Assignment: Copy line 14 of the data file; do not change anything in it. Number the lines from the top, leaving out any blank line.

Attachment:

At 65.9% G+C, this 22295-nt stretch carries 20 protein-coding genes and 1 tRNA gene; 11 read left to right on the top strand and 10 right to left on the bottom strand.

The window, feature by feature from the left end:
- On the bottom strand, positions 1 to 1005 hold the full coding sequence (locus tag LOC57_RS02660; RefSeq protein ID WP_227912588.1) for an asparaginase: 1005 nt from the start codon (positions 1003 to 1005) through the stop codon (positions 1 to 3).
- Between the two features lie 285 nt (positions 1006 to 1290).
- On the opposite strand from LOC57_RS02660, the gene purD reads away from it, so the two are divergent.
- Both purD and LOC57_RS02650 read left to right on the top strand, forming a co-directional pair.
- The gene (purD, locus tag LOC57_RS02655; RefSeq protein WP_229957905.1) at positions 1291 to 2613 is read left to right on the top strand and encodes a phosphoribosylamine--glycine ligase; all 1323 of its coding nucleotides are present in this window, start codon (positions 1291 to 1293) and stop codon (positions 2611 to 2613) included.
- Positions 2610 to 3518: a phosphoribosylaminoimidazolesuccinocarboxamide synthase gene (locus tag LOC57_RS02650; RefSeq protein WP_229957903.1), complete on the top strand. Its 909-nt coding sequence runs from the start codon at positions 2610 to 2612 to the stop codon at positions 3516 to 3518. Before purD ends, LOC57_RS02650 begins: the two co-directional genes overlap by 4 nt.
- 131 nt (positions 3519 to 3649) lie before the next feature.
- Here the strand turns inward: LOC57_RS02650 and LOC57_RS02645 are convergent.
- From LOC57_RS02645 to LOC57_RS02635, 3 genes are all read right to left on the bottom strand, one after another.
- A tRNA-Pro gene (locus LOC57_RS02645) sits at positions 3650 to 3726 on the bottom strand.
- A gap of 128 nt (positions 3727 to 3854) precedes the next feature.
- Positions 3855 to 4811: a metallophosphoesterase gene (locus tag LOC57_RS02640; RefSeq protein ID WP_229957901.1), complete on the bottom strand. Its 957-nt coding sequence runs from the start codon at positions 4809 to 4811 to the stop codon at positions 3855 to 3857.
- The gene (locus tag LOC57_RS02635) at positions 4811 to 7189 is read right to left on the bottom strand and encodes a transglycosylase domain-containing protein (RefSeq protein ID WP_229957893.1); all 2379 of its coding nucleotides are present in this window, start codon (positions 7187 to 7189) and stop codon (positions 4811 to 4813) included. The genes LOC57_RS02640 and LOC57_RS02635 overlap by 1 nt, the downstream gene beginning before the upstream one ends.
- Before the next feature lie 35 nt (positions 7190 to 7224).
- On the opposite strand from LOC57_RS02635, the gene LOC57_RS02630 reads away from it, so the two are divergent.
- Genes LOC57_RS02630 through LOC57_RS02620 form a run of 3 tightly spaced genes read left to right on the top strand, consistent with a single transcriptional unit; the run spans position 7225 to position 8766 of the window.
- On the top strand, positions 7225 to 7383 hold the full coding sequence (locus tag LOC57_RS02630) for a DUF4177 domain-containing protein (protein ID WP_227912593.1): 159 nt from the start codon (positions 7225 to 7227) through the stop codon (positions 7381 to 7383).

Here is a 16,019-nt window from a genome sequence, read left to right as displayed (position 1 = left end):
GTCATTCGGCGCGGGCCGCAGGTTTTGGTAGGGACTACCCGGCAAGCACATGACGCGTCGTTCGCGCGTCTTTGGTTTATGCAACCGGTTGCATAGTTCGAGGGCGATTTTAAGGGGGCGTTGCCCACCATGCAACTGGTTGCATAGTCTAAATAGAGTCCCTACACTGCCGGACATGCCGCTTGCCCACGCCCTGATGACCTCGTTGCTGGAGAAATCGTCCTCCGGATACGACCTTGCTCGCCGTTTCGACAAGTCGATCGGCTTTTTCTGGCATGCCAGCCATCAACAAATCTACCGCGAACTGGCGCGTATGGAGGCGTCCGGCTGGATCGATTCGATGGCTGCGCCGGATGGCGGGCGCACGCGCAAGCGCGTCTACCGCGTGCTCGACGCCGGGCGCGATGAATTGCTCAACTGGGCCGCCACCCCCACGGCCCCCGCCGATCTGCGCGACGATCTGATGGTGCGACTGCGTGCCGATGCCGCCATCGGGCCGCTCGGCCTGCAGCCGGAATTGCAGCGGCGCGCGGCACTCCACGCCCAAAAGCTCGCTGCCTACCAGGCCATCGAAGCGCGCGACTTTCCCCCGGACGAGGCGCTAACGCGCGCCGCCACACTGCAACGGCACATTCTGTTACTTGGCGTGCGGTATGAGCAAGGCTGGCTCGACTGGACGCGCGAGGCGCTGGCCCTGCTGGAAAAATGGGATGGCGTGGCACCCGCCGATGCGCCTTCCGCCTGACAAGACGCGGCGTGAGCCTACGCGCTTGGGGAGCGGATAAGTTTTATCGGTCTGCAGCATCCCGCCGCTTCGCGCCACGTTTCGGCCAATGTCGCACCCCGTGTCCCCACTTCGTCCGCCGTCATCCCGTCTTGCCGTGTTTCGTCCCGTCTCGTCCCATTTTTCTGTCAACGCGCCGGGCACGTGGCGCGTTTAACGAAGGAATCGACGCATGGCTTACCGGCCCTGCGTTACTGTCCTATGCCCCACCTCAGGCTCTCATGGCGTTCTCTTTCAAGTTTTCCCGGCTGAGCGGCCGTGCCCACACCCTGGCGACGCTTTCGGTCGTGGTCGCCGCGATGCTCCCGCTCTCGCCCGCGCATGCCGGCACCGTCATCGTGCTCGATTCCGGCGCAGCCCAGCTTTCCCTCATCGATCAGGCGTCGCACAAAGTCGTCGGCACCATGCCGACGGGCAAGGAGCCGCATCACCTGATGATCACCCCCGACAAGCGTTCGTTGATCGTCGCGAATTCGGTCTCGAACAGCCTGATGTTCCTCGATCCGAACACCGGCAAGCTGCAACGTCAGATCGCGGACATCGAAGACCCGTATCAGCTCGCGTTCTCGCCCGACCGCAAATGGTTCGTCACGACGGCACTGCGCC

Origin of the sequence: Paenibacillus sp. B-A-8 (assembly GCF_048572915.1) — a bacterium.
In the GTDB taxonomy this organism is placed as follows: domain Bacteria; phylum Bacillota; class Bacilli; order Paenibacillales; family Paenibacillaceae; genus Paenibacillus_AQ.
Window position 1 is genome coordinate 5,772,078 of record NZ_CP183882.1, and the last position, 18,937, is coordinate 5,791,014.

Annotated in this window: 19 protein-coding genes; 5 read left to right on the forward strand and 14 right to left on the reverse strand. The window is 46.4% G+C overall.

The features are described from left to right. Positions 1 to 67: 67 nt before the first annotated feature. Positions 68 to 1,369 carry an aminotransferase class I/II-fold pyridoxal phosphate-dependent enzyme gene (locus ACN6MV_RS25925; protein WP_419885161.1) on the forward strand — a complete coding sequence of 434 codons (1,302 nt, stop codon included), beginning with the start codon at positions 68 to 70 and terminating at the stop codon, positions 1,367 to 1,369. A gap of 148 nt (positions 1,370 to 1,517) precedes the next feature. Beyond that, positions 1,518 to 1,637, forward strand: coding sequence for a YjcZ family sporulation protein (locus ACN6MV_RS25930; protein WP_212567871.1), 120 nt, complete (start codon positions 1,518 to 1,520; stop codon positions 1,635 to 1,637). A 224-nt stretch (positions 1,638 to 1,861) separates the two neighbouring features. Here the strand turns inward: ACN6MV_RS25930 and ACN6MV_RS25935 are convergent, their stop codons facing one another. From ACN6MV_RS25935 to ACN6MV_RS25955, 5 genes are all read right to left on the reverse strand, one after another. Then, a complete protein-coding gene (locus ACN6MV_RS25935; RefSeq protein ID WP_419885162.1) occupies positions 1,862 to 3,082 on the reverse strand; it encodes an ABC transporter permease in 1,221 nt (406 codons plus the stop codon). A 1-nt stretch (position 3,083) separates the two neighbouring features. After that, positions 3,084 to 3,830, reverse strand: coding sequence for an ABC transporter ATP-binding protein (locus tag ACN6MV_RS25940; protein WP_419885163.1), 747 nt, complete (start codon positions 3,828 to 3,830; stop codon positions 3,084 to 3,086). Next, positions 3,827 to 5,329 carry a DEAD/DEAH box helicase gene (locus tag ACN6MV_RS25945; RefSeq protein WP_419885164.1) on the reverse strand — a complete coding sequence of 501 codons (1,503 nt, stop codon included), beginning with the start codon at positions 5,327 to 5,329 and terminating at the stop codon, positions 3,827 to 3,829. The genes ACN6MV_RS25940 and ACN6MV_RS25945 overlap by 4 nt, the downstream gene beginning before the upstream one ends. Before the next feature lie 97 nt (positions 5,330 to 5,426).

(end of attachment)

- Positions 3855 to 4811: a metallophosphoesterase gene (locus tag LOC57_RS02640; RefSeq protein ID WP_229957901.1), complete on the bottom strand. Its 957-nt coding sequence runs from the start codon at positions 4809 to 4811 to the stop codon at positions 3855 to 3857.